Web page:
B.C. bud)," James says. "It's unknown what it does to users."

And while Chinese boat migrants grabbed headlines during their much 
publicized landing in B.C. last summer, James says his concern is with 
illegal Mexicans and Koreans entering the US by way of Canada.

He blames the North America Free Trade Agreement (NAFTA) for the 150 
percent increase in the numbers of Koreans flying into Vancouver without a 
visa requirement, and then being smuggled into the US.

Mexicans use Canada's visa waiver program to fly Mexico to Canada and then 
try to get across the border into the US where they do require a visa.

James says the usual routine is for the Korean or Mexican to enter Canada 
legally as a tourist. They're then moved to a safe location and eventually 
brought across the US border at some remote point. They're met and taken by 
a vehicle to an interior US destination.

The Chinese boat migrants, James says, traveled through Canada on their way 
to Vermont, New York or Michigan where US guides attempted to get them over 
the border in remote areas. Peace Arch Park in Surrey is another favorite 
spot to test the border patrol, even if it is urban, James says.

"We have had successful interdictions when we've apprehended aliens, and 
the guides have made it back to Canada to be taken into custody there," 
James says, comfortable with the language that is totally appropriate given 
his deadly serious demeanor when speaking of his job.

He rolls his chair over to a bookcase where he checks to ensure he's 
correct in stating the penalty for human smuggling.

" . . . starts with a $5,000 fine and two years for each person," he says, 
reading from an official handbook.

Being caught with a certain quantity of marijuana, growing the stuff or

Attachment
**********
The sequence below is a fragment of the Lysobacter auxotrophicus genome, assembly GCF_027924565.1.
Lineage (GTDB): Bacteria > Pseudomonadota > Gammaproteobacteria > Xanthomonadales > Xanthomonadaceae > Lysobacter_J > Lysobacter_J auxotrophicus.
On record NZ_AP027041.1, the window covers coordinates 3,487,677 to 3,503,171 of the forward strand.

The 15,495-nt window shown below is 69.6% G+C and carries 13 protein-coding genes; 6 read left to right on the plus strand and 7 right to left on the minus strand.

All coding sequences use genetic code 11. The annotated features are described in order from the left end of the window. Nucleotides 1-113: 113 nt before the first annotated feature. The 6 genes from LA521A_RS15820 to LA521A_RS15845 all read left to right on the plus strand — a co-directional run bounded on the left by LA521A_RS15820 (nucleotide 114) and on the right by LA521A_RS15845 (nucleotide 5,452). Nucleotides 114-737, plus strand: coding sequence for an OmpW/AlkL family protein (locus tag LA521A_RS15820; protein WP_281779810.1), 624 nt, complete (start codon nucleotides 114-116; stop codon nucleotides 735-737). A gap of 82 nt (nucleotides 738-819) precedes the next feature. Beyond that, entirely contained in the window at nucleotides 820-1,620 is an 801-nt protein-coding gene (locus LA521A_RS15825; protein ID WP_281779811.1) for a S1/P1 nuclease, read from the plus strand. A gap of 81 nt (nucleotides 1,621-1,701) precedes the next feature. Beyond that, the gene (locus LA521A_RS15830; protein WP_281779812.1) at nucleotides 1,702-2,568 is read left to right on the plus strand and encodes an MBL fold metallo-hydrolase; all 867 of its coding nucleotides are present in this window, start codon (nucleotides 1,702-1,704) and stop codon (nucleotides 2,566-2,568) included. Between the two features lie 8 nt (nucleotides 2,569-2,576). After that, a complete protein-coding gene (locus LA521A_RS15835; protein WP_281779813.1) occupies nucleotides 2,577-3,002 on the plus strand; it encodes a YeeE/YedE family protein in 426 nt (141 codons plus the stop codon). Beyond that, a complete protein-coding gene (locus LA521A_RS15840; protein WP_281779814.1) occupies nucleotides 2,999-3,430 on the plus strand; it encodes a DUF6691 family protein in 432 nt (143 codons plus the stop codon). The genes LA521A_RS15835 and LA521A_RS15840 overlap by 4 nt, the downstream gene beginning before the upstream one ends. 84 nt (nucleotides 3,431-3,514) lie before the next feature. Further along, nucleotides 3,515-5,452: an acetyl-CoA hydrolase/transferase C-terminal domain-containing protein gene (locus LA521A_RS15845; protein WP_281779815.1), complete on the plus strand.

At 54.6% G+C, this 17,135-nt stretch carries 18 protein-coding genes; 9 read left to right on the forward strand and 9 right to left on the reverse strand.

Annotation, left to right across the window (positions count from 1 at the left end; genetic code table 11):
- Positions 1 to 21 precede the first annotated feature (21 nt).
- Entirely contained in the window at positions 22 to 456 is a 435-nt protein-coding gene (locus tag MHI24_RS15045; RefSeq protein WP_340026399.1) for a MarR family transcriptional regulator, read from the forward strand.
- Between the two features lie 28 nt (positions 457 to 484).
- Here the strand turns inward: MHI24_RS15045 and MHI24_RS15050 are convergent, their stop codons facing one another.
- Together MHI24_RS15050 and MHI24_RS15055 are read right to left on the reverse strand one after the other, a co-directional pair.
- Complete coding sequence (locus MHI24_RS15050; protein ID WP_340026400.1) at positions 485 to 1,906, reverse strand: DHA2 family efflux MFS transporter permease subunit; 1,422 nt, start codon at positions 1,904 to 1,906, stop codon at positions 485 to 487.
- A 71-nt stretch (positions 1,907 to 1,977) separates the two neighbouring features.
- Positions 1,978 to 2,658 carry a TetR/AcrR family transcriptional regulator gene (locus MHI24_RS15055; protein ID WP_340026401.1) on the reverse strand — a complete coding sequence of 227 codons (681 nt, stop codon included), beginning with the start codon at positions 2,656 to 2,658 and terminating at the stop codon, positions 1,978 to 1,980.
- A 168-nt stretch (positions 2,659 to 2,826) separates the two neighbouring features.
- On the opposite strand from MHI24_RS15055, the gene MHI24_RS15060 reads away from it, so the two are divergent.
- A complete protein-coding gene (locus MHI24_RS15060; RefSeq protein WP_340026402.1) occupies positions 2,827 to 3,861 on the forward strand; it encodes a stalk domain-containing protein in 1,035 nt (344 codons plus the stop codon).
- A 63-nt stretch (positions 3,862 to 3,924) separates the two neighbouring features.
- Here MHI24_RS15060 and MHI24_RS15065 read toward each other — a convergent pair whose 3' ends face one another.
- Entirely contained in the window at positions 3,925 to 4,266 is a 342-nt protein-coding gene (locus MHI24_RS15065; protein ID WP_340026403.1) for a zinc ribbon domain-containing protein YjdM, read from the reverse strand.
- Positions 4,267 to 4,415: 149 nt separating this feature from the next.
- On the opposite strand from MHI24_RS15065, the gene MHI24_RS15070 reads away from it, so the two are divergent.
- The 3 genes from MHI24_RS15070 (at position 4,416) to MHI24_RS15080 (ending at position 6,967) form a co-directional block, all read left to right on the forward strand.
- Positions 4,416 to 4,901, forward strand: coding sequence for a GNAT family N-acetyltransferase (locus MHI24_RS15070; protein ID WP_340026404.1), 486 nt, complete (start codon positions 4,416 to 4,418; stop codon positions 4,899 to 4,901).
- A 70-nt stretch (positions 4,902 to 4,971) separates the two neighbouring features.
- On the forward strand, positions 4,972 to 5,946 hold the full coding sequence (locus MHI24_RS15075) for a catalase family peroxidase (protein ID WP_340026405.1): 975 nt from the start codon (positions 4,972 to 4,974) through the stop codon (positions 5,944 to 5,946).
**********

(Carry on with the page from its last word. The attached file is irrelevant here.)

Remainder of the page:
smoking it calls for "much stiffer penalties," than human smuggling, James 
says. He blames the huge profits in smuggling for the continued pressure on 
the long, unguarded border. And as for the popularity of B.C. bud, James 
says "interdiction, education and treatment" is the answer.

"The US has seen a significant decrease in criminal activity, because we've 
been locking a lot of (smugglers) up," he says. "But we got away from 
education, we need to refocus on education."

He warns that the only reason the criminal activity is reduced is because 
the criminals are in jail. But the US "will start releasing them," James 
says, and the criminal activity will begin to rise again, unless drug 
education and treatment programs are funded and put into place.

ISIS is fully funded by the US government, without support from Canada, 
says RCMP Sgt. Glen Anderson, James' counterpart in Canada. He reinforces 
James' sentiments about the excellent working relationship the two 
countries enjoy, but makes a distinction between the problems each face.

"Our biggest concern is with organized crime and what they are able to sell 
in the US for profit," Anderson says. As head of the RCMP Border 
Enforcement Team, Anderson identifies illegal commodities being smuggled 
north into Canada as drugs, cash and firearms. He very much supports the 
new ISIS as one more tool in the whole law enforcement picture along the 

"On a daily basis, we share resources, equipment and personnel with the US 
Border patrol," he says, "We work very closely."
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MAP posted-by: Larry Stevens